TEHRAN Iran test-fired nine missiles on Wednesday and warned the United States and Israel it was ready to retaliate for any attack over its disputed nuclear projects.
Washington, which says Iran seeks atomic bombs, told Tehran to halt further tests. Iran, the world's fourth largest oil producer, says its nuclear program is only for electricity.
Iran later announced night-time missile maneuvers, and its missile tests rattled oil markets, helping crude prices to rebound about $2 a barrel after recent falls.
Speculation that Israel could bomb Iran has mounted since a big Israeli air drill last month. U.S. leaders have not ruled out military options if diplomacy fails to end the nuclear row.
Revolutionary Guards air force commander Hossein Salami said in televised comments that thousands of missiles were ready to be fired at "pre-determined targets." Missiles were shown soaring from desert launchpads, leaving long vapor trails.
"We warn the enemies who intend to threaten us with military exercises and empty psychological operations that our hand will always be on the trigger and our missiles will always be ready to launch," he said, according to ISNA news agency.
"Another night missile maneuver is taking place right now," Salami told state television later. He did not elaborate.
The White House told Iran to "refrain from further missile tests if they truly seek to gain the trust of the world."
But the United States gave no hint to leaders of a Group of Eight rich nations meeting in Japan this week that it planned to attack Iran, Italian Prime Minister Silvio Berlusconi said.
In Washington, U.S. Secretary of Defense Robert Gates, asked if the United States was any closer to confrontation with Iran, told reporters: "No, I don't think so."
Another senior U.S. official said the Bush administration had not exhausted the use of diplomacy to try to convince Iran to rein in its nuclear program.
"We view force as an option that is on the table but a last resort," U.S. Under Secretary of State for Political Affairs, William Burns, said.
Burns also told a Congressional panel that Iran had made only "modest" progress in its nuclear program because of U.N. sanctions, while warning Tehran that it would pay dearly if it pursued its current course.
"It is apparent that Iran has not yet perfected enrichment (of uranium), and as a direct result of U.N. sanctions, Iran's ability to procure technology or items of significance to its missile programs ... is being impaired," he said.
U.S. Secretary of State Condoleezza Rice suggested the tests justified U.S. plans for an anti-missile shield with bases in eastern Europe, which Russia firmly opposes.
"Those who say that there is no Iranian threat against which to be building missile defenses perhaps ought to talk to the Iranians about ... the range of the missiles that they test fired," Rice said in Bulgaria.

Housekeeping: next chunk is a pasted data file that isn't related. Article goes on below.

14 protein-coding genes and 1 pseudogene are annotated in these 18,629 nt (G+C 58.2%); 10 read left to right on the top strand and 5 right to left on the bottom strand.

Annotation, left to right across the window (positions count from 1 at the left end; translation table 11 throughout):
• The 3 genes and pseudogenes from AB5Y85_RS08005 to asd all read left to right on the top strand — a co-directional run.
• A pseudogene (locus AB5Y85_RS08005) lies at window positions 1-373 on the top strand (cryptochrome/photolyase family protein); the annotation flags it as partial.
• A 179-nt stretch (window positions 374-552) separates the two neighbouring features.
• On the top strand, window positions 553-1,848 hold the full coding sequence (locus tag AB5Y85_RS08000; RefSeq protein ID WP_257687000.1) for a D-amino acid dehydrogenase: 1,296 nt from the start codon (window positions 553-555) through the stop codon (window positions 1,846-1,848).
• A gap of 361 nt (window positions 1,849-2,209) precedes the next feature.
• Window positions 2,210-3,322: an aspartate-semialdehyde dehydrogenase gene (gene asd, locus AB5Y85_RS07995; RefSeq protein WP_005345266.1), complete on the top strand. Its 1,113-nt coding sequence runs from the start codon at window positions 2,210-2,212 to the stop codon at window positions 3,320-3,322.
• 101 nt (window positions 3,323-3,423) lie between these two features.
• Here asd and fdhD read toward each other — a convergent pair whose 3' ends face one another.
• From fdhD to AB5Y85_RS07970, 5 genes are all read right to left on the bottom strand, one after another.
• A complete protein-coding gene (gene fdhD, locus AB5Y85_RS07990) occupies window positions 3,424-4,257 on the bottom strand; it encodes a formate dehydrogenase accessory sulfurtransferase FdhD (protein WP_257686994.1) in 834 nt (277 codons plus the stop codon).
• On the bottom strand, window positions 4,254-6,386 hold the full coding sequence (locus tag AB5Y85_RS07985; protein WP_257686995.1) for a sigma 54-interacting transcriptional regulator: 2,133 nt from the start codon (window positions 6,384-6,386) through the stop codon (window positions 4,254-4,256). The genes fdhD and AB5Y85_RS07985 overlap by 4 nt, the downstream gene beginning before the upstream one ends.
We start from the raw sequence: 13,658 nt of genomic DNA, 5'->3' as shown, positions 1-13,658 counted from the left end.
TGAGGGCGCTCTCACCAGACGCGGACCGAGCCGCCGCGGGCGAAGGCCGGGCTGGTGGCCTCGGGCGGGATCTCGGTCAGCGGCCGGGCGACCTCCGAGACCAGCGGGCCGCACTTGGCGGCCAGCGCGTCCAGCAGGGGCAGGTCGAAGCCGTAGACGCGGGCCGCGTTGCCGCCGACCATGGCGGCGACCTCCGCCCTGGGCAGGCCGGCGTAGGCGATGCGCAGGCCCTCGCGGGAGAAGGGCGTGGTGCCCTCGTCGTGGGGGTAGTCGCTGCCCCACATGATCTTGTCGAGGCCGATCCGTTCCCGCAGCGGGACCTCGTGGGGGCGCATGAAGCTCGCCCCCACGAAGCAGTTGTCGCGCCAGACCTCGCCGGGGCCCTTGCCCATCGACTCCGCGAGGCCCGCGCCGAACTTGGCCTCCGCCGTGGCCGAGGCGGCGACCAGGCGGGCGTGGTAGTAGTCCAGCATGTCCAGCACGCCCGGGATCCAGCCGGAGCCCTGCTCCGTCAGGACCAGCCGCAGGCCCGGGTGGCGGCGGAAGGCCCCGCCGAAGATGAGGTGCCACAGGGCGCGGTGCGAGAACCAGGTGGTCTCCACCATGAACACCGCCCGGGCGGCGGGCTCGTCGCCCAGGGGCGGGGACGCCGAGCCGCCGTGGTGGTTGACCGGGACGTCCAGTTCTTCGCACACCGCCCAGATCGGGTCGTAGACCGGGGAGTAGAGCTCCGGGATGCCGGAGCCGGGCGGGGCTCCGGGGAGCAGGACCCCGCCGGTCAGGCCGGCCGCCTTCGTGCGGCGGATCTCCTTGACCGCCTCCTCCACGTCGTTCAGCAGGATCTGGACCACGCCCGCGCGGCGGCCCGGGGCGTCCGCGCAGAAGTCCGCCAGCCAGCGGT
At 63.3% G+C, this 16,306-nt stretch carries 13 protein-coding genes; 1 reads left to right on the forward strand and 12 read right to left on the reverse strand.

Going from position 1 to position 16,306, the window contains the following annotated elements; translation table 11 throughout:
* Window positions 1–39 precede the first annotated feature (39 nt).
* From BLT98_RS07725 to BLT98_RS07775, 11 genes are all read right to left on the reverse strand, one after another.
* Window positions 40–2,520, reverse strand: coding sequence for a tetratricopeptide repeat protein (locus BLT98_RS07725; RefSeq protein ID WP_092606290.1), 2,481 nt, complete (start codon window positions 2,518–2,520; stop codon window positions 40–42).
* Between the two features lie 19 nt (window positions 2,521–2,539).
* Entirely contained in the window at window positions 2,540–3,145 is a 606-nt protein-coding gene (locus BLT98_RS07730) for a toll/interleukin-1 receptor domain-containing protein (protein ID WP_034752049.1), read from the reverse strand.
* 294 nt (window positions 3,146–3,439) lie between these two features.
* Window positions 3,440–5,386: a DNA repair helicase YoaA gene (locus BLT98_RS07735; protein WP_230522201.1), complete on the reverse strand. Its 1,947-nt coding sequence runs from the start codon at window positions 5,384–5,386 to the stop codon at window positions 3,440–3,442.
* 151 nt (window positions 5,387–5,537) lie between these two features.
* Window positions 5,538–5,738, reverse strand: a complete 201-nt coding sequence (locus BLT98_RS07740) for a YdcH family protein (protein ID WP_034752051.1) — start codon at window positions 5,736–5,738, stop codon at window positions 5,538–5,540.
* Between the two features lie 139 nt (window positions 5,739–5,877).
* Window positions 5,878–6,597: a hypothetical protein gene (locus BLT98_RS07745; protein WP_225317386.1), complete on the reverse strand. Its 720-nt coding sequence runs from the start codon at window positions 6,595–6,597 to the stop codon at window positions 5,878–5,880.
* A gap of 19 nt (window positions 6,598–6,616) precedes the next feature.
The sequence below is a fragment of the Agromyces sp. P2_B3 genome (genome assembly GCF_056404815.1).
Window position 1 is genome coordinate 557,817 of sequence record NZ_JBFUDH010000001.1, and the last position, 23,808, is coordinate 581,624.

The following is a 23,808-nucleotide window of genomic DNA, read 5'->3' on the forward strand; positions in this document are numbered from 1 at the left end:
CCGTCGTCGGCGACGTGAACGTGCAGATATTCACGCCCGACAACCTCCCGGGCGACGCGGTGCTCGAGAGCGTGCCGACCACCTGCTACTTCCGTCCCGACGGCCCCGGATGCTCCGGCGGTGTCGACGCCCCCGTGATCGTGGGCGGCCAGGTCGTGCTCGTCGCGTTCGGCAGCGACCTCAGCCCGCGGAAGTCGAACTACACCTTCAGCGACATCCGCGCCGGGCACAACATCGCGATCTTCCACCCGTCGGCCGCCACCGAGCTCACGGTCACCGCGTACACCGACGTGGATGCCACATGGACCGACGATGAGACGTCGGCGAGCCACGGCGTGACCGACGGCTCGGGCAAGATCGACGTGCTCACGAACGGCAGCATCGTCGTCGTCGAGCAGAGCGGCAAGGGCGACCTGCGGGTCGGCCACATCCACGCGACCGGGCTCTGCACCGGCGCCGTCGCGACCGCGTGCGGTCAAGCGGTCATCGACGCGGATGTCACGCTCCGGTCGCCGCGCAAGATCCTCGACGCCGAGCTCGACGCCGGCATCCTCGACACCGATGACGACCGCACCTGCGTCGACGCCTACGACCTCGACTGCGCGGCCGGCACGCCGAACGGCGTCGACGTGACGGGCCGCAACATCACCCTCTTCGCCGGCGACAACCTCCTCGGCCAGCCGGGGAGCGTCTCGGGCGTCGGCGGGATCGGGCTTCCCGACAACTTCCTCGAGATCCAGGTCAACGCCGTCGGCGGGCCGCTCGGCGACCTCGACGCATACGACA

France, Germany and Italy joined criticism of Iran.
"These are very dangerous missiles -- that's why the international community and not just Israel has an interest in blocking this escalation in a definitive way," Italian Foreign Minister Franco Frattini said in Ramallah, in the West Bank.
France said the tests heightened international concerns, while Germany voiced regret that Iran had responded to an offer of incentives by world powers with a "gesture of ill will."
U.S. Democratic presidential candidate Barack Obama called Iran a "great threat" and called for cooperation with allies to tighten pressure on Tehran. His Republican opponent John McCain voiced support for the missile shield to counter Iran.
Iran's State Press TV said the "highly advanced" missiles tested by the Guards included a "new" Shahab 3 missile, which officials have said could reach targets 2,000 km (1,250 miles) away. Iran has said Israel and U.S. bases are in its range.
Some U.S. facilities across the Gulf are little more than 200 km from Iran's coast. The United States has air and naval bases in nearby Arab states, including Qatar and Bahrain.
Iran has said U.S. forces are vulnerable because of their presence in two neighboring countries, Iraq and Afghanistan.
Israel, believed to be the Middle East's only nuclear-armed power, has vowed to prevent Iran from acquiring an atomic bomb.
"Israel does not threaten Iran, but the Iranian nuclear program, combined with their aggressive ballistic missile program, is a matter of grave concern," Mark Regev, spokesman for Israeli Prime Minister Ehud Olmert, said after the tests.
World powers have offered Iran incentives if it suspends uranium enrichment, a demand rejected by Tehran.
Commenting on Iran's response last week to that offer, Burns told the Congressional panel: "Iran is interested in trying to find common ground ... We will see if the Iranians are serious."
Iran has threatened to close the Strait of Hormuz, conduit for about 40 percent of globally traded oil, if it is attacked. The U.S. military says it will prevent any such action.
The war of words heightens risks that a misunderstanding or a minor clash in the Gulf, for instance, could get out of hand.
Analysts say Iran's military technology often involves improving weaponry originating in China and North Korea.
"They are some way away yet from threatening Israel or U.S. bases," said London-based independent analyst Paul Beaver, noting that guidance systems over longer ranges needed work.
(For the latest Global News blog on Iran click on: here warnings-what-does-history-tell-us/)
(Additional reporting by Hossein Jaseb and Fredrik Dahl in Tehran, Paolo Biondi in Toyako, Japan, Sue Pleming and Susan Cornwall in Washington and bureau in Jerusalem, Paris, Berlin, Brussels and Rome; Editing by Jon Boyle)